This verse either states that Jesus' death was by the grace of God, or apart from God. Miller correctly points out, as Ehrman should have noted, the very high similarity between the majuscule of the two words in Greek. He rightly notes that it is plausible that the copyist made a mistake and changed it to "apart" from God. What if Ehrman, though, is right, along with the (admittedly fewer) manuscripts? Can he argue uniquely the existence of the "grace" manuscripts based on orthodox corruption? Given the extreme similarity of the words, the answer has to be "no". Given the definite existence of orthodox corruptions, could we rule out the influence of theological commitments? Again, the answer is "no". The point is that Wallace's textual approach (and possibly Ehrman, although I am not so sure) seems to be based on the need to find a single criterion. What is needed here is to invite in new fields of research, notably psychology.

Some fields of psychology attempt to work on the unconscious parts of our minds, which is generally widely affirmed to highly affect our actions and responses. Sigmund Freud was obviously a classic example. For him, it was the unconscious repressed desires of childhood that governed our behaviour. But the area of unconsciousness is now understood to be much wider and more complex than that. Where this interests us is in the area of theological commitment. We all know that theological commitment is an area people feel so strongly about, and it is because it affects our various social groups and helps define our identity. That is some serious unconscious "welly". So why would a scribe, a human, flawed, theologically committed scribe not be doubly affected, both by his brain confusing two very similar words and also by what he would prefer it to say?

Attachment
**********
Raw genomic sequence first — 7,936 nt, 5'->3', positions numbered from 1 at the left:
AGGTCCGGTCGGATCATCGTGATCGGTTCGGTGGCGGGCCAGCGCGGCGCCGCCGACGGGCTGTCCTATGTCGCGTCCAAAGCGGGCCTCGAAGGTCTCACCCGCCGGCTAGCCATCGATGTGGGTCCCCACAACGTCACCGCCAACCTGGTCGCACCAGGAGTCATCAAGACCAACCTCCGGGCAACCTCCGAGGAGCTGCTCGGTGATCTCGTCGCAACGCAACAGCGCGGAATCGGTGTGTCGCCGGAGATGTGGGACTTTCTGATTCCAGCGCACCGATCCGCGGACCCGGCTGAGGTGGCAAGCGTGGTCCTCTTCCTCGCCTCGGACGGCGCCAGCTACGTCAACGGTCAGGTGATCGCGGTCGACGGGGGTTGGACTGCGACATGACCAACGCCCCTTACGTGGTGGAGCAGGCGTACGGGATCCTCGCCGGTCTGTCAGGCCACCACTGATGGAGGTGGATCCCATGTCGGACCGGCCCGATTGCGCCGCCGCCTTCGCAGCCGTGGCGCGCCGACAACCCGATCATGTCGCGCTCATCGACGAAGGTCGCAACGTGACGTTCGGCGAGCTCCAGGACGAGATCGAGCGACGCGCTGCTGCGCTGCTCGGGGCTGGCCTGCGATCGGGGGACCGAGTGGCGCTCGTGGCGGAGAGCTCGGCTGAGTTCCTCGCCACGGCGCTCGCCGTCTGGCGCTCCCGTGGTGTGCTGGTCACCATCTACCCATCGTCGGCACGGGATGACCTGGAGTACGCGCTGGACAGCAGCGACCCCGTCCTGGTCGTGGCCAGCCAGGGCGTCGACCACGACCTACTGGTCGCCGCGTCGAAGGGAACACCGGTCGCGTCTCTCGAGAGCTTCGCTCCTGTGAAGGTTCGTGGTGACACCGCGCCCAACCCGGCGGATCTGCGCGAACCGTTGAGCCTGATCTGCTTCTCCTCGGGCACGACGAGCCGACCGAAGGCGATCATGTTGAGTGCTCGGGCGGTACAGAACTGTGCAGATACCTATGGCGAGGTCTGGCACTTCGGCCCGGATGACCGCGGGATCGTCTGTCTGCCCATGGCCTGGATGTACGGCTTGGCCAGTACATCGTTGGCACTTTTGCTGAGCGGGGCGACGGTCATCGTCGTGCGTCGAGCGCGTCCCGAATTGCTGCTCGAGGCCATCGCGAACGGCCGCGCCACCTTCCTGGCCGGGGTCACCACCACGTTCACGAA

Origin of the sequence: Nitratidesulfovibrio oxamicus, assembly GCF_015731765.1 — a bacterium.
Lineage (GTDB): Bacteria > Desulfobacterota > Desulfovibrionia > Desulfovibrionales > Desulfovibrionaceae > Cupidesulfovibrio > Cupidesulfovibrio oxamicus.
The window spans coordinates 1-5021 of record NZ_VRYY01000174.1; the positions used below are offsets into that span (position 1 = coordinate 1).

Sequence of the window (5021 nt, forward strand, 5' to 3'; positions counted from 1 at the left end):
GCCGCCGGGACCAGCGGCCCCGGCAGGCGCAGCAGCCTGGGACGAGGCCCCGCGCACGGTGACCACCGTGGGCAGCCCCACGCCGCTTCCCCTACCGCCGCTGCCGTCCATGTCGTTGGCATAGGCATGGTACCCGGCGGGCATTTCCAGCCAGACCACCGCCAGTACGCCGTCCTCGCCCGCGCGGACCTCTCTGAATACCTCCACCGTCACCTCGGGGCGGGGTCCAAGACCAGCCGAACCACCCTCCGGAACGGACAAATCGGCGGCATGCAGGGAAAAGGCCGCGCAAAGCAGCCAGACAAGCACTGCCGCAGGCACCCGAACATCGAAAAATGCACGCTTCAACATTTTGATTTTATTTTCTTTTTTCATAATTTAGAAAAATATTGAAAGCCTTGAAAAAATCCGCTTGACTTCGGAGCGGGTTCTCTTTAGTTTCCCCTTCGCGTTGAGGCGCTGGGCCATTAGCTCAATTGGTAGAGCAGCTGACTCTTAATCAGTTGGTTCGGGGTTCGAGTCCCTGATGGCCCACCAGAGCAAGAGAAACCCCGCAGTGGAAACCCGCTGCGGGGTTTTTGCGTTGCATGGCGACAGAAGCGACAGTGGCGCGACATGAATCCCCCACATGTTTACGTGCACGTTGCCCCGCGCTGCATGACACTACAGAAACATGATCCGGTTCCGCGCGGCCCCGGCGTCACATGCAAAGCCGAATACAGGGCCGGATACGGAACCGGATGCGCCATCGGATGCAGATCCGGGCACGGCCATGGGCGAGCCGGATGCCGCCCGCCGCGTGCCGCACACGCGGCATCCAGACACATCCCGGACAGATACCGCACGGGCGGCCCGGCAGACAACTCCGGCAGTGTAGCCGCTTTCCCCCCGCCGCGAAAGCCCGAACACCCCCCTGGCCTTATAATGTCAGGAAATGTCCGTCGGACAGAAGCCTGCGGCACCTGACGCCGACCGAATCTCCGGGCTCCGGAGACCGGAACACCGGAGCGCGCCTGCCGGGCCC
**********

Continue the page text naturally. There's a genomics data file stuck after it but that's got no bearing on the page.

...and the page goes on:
I feel so sure that this is significant, because it seems to me it could help us better explain how orthodox corruption might occur, while doing away with any unnecessary pressure to assume that everything was conscious, thus contributing to a rather untenable position that looks conspiratorial.

To conclude, I critique Wallace's methodology to be underpinned by an unspoken mutual exclusivity of criteria - it is far from obvious that this is necessary. I.e. - In the example of Hebrews 2:9 (although John 1:18 would have been a better example), both Wallace and Ehrman can be correct about their hypotheses of causation. It requires further investigation and particularly bringing in specialist psychological research.

Wallace is clear that more than one simultaneous factor is not possible. I am not so sure for Ehrman, and will attempt to find out on his blog in the forum area.

So how migh Ehrman respond? In order of probability from what I have seen of him thus far:
1. Probably not at all - heck, even Wallace is small fry for him!
2. Very short response, dismissive, sticking to his initial guns: it is all about the orthodoxy... kinda (unfortunately, this response will invite a quote from him about how other considerations need to be examined first)
3. Positive, curious, discussion-opener.

How might Wallace respond?
- I have no idea how to interact with Wallace. He seems like an open-minded kind of guy though, so if I ever do get through, I would expect some careful reconsideration of his exclusive view.